East Grand board president: Why I voted to remove the mask mandate
The East Grand School Board recently took a vote on our mask policy, which there has been a lot of discussion around and I want to share the reasoning behind my vote. I assure all of you I did not come to it lightly.
Creating policy in East Grand is not easy. We are what the pundits call “purple,” evenly blue and red. Almost every district survey bore that out, with a close to even opinion every time. To say this makes policy making difficult is an understatement, knowing that every decision will alienate half the population.
I have been quite clear at each of our meetings on the record that when the quarantine rules were lessened I wanted to get rid of masks. While for the majority of us the wearing of masks is not much of a burden, I have had some heartfelt conversations with some parents whose students were truly regressing. The younger the student the more of an impact mask wearing has on their learning, especially when it comes to linguistic skills.
EGSD is taking a layered approach that offers choice to parents and students. Students and staff can mask, vaccinate and or serial test in this approach. We had waited for these options to offer these choices and now they’re all available. This was a key part in changing the policy. The decision was made in concert with Grand County Public Health and is consistent with public health policy.
In being out and about, I was always observing local norms. I welcomed friends home from domestic and international travel. Going to eat and drink devolved from restaurants at 50% occupancy with no bar seats and customers always wearing a mask between bites and sips to 100% occupancy with customers just bellying up to a barstool or table and taking off masks for minutes or hours on end, if wearing a mask at all. People are going to concerts locally or on the road.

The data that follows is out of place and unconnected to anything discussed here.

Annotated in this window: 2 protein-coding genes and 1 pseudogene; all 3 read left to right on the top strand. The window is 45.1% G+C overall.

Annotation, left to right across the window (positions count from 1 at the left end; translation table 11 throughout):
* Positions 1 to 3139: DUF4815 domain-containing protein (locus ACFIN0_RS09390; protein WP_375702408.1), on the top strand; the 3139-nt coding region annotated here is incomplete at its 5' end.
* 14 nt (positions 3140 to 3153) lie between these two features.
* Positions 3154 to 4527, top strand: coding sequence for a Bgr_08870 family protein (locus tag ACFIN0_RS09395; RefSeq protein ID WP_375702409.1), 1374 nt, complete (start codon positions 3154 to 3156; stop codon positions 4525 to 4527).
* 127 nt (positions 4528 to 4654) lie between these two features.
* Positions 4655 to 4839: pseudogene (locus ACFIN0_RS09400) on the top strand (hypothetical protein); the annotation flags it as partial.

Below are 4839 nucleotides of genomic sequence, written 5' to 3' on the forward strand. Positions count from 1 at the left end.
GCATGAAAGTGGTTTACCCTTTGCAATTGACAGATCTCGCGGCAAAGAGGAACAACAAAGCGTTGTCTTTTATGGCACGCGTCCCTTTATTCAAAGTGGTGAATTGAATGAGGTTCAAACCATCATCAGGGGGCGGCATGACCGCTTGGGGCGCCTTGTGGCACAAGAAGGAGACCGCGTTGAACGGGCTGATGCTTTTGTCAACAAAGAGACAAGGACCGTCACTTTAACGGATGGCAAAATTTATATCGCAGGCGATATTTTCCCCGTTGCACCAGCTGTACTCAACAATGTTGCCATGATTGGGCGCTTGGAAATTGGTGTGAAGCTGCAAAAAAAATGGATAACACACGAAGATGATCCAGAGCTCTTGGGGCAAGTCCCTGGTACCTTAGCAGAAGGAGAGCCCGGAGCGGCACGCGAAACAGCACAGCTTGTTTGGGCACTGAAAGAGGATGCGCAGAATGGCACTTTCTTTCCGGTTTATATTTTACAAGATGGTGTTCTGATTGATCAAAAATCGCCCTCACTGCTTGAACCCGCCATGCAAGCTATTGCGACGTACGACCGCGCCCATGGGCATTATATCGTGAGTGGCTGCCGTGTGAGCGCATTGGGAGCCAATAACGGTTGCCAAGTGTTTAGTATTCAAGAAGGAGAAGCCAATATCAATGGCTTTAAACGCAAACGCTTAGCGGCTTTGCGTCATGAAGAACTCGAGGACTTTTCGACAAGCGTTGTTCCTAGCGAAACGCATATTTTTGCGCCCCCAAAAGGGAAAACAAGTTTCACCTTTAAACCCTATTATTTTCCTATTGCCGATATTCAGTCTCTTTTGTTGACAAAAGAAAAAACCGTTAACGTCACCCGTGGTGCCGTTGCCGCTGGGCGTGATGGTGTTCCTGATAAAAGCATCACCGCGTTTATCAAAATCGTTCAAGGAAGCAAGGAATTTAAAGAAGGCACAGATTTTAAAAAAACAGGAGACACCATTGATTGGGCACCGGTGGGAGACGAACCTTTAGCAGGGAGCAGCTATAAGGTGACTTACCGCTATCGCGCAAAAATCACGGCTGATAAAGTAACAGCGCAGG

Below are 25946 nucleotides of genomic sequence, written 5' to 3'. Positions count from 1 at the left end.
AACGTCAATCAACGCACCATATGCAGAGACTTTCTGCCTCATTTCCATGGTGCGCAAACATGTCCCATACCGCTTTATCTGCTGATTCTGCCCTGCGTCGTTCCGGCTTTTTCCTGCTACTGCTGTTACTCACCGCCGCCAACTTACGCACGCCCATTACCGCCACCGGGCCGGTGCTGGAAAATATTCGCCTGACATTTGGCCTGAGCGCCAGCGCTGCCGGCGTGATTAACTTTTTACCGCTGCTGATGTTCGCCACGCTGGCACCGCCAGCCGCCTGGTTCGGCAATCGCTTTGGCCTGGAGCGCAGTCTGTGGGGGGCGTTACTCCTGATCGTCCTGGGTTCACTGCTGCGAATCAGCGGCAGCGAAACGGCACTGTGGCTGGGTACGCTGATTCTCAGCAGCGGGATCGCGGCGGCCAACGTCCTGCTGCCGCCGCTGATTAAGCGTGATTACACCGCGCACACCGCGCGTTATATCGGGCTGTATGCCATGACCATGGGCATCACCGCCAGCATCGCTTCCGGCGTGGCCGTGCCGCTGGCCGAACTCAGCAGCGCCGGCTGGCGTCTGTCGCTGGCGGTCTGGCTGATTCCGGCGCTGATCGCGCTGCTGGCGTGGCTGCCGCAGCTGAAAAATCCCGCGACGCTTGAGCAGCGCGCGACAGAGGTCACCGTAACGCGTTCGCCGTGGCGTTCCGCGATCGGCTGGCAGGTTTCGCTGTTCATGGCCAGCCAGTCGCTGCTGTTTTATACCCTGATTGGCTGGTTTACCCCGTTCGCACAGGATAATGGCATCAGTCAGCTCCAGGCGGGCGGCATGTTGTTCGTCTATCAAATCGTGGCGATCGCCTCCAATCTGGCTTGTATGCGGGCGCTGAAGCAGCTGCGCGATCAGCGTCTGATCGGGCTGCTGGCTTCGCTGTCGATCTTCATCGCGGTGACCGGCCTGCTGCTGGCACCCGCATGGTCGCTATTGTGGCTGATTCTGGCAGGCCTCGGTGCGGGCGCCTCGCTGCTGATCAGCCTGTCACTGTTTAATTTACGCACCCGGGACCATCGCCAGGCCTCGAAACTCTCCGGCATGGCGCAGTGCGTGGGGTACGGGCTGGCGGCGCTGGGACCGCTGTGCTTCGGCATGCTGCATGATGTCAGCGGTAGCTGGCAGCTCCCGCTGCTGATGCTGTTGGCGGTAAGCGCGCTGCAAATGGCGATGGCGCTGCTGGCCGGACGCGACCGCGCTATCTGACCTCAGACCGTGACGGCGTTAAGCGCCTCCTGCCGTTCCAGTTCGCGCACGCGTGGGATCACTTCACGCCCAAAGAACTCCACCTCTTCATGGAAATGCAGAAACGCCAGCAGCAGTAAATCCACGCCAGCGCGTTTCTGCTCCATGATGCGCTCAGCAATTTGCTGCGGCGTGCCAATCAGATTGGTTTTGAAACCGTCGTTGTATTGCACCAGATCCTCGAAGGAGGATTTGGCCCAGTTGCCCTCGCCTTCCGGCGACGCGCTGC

I looked at what businesses opened, first the “essential” businesses — dispensaries, grocery, hardware and liquor stores — to every business — spas, ski resorts, movie theaters — all being fully opened with millions of our dollars spent on drawing guests to our valley from all corners of the world.
Friends are going from small cohort group gatherings to full on parties unmasked. It appeared the community at large had embraced going without masks. The question is how much impact could keeping 10% of the population masked 8 hours a day, four days a week have on the spread of coronavirus when all this is going on in the community at large.
I say to my friends that I must be a moderate, because all my liberal friends tell me I am too conservative and all my conservative friends tell me I am too liberal. I am proud of the fact that as a district we had meetings where all voices were heard and no one can say we did not offer ample opportunity for public comment.
Also, while passions were evident, the dialogue was mostly respectful and courteous. I am proud that our community, despite its political diversity and passion, has managed to be respectful in disagreements for the most part. I hope we can keep this alive and not fall into the trap of red vs blue at all costs and remember that while this community is politically diverse, we are intertwined.
The person you may disagree with is also someone who helps you change your tire, dig your car out of a snow bank, coaches your child in sports, volunteers at the schools, builds your home or puts it out when it is on fire. As we move forward I ask you when discussing this or any issue with another community member please evaluate your fellow Grand County citizen on a micro level before going to the macro of the red or blue, mask or no mask.
— Ed Raegner, EGSD parent and board president
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